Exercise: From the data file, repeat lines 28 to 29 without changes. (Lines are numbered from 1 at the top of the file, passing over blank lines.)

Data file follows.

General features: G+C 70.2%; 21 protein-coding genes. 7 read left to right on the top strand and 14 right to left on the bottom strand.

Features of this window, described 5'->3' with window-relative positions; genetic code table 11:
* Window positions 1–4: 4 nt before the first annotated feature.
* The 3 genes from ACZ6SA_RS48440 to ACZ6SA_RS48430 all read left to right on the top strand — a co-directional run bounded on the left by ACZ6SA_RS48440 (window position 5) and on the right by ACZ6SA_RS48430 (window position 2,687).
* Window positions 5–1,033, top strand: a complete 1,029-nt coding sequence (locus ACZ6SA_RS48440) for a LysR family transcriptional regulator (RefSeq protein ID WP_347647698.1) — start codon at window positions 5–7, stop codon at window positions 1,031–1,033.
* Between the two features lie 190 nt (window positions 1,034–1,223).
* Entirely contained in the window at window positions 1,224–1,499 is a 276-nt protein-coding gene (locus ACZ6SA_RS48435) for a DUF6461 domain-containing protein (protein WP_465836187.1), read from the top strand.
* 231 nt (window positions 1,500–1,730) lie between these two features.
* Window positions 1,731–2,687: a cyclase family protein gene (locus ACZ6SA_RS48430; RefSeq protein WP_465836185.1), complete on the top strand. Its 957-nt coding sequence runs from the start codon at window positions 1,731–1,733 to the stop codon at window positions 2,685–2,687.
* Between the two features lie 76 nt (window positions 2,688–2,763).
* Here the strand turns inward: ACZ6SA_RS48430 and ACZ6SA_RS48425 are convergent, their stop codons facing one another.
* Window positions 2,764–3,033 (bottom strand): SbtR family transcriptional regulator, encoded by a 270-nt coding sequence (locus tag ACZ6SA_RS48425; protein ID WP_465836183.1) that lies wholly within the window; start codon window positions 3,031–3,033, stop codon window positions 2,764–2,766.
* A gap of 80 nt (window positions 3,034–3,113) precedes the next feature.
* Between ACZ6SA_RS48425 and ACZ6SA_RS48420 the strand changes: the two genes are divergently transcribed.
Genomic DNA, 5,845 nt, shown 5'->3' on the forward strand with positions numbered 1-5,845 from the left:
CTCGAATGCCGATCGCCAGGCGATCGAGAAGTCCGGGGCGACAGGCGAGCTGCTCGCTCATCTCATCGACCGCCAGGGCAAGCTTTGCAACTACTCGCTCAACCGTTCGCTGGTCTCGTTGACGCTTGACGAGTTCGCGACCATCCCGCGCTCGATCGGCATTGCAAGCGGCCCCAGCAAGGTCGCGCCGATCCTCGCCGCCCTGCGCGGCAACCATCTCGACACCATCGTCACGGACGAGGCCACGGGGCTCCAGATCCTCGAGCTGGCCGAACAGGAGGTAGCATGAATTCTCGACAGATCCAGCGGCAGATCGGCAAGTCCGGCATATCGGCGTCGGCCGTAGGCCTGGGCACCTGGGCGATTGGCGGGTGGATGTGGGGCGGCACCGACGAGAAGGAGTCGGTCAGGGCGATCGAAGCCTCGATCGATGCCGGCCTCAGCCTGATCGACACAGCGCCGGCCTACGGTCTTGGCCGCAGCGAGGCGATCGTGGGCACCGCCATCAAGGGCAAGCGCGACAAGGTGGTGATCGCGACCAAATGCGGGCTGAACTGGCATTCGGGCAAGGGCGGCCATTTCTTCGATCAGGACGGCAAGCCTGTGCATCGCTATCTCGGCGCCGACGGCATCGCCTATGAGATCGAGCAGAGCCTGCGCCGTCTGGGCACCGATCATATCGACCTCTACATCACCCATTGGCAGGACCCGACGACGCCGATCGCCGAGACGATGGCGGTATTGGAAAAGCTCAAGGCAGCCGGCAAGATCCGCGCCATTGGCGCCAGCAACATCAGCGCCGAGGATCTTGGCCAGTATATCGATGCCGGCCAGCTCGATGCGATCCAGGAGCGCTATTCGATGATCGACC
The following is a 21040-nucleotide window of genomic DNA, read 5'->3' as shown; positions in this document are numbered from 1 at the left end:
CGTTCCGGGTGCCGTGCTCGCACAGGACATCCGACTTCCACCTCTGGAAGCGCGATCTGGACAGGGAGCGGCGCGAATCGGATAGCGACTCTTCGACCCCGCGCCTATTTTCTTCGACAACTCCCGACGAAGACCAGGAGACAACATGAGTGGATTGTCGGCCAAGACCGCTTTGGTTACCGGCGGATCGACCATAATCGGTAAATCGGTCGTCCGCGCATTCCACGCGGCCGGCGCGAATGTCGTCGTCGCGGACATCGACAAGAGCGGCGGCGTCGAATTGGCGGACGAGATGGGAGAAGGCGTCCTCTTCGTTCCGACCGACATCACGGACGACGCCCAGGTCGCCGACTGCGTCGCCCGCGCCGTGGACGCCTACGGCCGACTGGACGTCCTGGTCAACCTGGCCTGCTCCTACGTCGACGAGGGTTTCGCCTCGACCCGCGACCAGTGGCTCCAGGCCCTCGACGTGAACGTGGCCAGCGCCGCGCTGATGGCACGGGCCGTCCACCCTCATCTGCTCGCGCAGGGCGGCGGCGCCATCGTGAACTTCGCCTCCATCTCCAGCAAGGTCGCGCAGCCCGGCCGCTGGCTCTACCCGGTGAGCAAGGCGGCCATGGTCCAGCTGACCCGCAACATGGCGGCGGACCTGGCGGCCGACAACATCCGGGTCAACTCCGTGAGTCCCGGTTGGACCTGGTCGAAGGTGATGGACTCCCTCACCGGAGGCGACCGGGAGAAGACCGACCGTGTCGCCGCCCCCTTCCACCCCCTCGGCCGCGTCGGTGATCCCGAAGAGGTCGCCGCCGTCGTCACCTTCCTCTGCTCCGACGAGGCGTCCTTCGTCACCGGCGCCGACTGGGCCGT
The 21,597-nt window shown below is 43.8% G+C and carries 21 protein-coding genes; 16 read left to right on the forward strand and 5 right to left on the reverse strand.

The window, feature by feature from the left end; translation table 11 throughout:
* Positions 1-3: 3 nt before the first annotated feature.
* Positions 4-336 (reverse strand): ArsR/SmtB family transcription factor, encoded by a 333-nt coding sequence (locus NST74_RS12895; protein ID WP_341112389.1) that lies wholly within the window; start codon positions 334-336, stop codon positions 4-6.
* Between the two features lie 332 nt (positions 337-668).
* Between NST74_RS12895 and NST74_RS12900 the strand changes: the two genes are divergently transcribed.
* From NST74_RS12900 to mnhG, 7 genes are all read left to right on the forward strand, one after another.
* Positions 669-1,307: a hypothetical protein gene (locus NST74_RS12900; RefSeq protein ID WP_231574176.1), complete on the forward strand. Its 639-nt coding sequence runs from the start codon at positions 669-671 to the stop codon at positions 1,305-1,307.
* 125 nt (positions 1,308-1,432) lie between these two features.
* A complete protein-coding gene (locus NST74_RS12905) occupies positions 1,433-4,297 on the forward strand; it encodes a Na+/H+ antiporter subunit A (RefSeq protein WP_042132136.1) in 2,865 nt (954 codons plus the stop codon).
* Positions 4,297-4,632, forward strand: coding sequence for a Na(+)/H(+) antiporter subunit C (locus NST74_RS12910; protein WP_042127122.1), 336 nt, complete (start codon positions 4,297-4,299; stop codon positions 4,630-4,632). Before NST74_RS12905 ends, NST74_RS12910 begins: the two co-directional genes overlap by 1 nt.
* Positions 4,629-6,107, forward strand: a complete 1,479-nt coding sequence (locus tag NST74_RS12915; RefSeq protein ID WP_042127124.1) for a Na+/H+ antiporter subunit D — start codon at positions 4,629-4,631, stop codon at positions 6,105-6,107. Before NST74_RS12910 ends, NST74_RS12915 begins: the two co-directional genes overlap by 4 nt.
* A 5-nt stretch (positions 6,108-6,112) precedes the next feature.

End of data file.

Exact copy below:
* A complete protein-coding gene (locus NST74_RS12905) occupies positions 1,433-4,297 on the forward strand; it encodes a Na+/H+ antiporter subunit A (RefSeq protein WP_042132136.1) in 2,865 nt (954 codons plus the stop codon).
* Positions 4,297-4,632, forward strand: coding sequence for a Na(+)/H(+) antiporter subunit C (locus NST74_RS12910; protein WP_042127122.1), 336 nt, complete (start codon positions 4,297-4,299; stop codon positions 4,630-4,632). Before NST74_RS12905 ends, NST74_RS12910 begins: the two co-directional genes overlap by 1 nt.